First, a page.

Fears of losing council majority

Stephen Jackson

Albert Road, Bexhill

When the 1974 Local Government Planning and Land Act created Rother District Council, demoting Bexhill, it virtually guaranteed the Conservatives an overall majority.

Looked at in this way, it was no surprise when the Conservative group voted for the status quo at the full council meeting on December 18.

The reality is that if you take Bexhill out of the equation, the Conservatives are left with a scattering of rural wards, losing their anchor and their majority.

This is the basis for their consistent, even hostile, opposition to the restoration of a Bexhill council.

In fact, the only time I recall a Conservative (Bexhill) councillor suggesting a town council was during a cabinet a few years ago. There was a polite pause and then discussion moved on to safer ground!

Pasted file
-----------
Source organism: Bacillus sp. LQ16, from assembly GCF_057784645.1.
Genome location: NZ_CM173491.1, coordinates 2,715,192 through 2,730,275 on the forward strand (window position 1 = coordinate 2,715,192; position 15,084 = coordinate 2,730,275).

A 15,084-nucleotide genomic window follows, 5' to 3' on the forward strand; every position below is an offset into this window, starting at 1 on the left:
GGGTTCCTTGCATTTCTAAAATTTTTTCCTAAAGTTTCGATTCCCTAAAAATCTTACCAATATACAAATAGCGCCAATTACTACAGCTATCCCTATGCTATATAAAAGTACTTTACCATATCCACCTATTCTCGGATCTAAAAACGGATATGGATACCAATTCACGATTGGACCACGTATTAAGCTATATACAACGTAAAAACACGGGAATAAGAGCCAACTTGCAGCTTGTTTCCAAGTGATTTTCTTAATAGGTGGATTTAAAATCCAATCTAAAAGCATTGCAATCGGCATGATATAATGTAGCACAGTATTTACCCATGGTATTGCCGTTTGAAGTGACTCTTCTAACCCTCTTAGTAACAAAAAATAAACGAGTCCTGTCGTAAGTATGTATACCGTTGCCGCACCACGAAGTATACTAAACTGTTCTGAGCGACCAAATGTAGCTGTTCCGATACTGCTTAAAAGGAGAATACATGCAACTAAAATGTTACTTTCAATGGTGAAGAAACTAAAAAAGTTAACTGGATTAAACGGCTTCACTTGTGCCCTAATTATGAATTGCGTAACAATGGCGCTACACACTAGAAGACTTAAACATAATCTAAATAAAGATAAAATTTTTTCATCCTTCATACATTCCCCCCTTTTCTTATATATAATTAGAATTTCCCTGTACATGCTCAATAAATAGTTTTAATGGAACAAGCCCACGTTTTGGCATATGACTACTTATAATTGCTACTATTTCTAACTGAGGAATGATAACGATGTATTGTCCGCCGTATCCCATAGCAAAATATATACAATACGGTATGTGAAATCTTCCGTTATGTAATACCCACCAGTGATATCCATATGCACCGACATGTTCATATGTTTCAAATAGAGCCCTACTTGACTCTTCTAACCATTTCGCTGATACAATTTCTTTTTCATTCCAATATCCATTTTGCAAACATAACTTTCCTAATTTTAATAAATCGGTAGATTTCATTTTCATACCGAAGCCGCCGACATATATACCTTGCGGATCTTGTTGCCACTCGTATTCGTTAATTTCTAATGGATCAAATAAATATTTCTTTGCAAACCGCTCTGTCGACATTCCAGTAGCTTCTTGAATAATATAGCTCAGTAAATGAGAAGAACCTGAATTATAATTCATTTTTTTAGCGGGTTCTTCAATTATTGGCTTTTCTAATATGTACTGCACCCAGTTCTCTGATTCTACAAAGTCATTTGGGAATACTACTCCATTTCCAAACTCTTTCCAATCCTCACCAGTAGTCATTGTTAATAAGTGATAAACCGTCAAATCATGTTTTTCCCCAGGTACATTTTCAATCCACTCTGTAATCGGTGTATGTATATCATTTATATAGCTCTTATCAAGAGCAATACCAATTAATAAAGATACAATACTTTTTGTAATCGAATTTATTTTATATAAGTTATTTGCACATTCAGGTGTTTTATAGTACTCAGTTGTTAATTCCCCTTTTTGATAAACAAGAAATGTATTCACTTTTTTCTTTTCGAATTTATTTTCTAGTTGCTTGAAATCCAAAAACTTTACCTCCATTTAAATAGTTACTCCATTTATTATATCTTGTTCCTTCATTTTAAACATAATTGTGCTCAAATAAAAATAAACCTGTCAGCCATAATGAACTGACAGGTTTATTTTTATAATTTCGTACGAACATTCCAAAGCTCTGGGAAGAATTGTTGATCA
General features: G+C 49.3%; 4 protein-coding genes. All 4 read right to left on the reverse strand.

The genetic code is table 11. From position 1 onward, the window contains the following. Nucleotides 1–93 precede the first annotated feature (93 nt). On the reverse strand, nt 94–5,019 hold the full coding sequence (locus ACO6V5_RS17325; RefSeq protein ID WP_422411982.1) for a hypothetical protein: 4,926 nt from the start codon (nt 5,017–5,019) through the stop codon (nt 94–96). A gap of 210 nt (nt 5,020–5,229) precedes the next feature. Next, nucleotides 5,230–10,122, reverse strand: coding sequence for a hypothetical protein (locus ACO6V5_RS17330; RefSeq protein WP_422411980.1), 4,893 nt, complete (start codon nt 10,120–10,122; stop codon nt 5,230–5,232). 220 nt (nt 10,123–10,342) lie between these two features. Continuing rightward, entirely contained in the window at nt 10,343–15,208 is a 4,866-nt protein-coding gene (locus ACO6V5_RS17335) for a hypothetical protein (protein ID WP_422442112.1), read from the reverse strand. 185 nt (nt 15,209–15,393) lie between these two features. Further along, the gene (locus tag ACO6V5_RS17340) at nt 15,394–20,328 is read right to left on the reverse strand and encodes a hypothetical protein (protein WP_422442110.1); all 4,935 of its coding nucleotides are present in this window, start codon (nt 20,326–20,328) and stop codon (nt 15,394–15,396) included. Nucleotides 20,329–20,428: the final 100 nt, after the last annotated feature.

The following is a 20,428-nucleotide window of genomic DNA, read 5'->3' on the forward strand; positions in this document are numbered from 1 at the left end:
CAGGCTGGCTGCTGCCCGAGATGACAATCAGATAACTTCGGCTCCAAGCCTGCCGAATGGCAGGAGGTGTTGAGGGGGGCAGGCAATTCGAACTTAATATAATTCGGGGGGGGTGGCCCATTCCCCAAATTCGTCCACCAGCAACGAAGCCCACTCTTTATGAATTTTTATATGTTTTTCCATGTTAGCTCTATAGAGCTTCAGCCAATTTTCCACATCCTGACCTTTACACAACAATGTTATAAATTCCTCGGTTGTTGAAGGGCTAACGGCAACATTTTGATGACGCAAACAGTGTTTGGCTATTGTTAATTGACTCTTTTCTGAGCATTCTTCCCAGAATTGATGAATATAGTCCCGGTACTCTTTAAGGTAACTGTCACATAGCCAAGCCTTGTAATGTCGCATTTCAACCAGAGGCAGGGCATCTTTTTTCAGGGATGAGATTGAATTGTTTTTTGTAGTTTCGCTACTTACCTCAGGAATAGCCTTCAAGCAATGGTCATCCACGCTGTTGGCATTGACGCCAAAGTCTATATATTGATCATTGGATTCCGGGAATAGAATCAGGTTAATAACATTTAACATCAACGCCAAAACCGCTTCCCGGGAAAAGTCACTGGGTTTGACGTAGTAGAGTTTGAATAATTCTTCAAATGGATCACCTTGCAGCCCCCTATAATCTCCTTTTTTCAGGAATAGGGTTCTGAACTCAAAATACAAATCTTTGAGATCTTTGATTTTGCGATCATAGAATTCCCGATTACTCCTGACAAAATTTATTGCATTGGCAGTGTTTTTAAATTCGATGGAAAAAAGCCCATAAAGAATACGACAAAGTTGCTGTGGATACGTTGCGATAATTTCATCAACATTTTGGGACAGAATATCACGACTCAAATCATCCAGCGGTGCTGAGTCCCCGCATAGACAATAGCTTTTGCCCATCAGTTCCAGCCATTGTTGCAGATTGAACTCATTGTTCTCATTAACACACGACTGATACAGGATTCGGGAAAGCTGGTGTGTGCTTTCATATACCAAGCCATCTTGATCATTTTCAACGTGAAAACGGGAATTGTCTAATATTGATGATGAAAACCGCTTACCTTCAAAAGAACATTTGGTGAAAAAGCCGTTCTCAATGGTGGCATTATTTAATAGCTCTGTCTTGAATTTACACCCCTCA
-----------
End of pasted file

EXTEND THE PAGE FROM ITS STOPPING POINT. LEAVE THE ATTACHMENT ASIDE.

I gather the lady voted against at the recent meeting.

In conversations, the point has been raised about why non-Bexhill councillors were allowed to vote. For comparison, imagine the European Parliament voting on the result of our Brexit referendum.

It is ironic, almost Catch 22, that while a Bexhill council would cost the Conservatives dear, the only way, absent government legislation, to get such a council is to win the district election.

The silence of our illustrious MP, Huw Merriman, despite Bexhill being over half of his/our constituency, has been commented on. Perhaps he, too, fears losing his majority?

Just one more thing, since the topic has been mentioned. In the event we get a Bexhill council, it will be for Rother councillors to hire rooms in the Town Hall, or find a HQ of their own – perhaps in Battle.